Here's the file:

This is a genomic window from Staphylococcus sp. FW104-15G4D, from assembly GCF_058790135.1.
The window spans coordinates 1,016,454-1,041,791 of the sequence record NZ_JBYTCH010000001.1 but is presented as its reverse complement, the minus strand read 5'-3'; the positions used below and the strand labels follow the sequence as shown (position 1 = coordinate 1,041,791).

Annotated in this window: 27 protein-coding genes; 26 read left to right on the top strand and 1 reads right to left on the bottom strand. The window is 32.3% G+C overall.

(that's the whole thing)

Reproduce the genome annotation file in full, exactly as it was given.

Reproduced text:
This is a genomic window from Staphylococcus sp. FW104-15G4D, from assembly GCF_058790135.1.
The window spans coordinates 1,016,454-1,041,791 of the sequence record NZ_JBYTCH010000001.1 but is presented as its reverse complement, the minus strand read 5'-3'; the positions used below and the strand labels follow the sequence as shown (position 1 = coordinate 1,041,791).

Annotated in this window: 27 protein-coding genes; 26 read left to right on the top strand and 1 reads right to left on the bottom strand. The window is 32.3% G+C overall.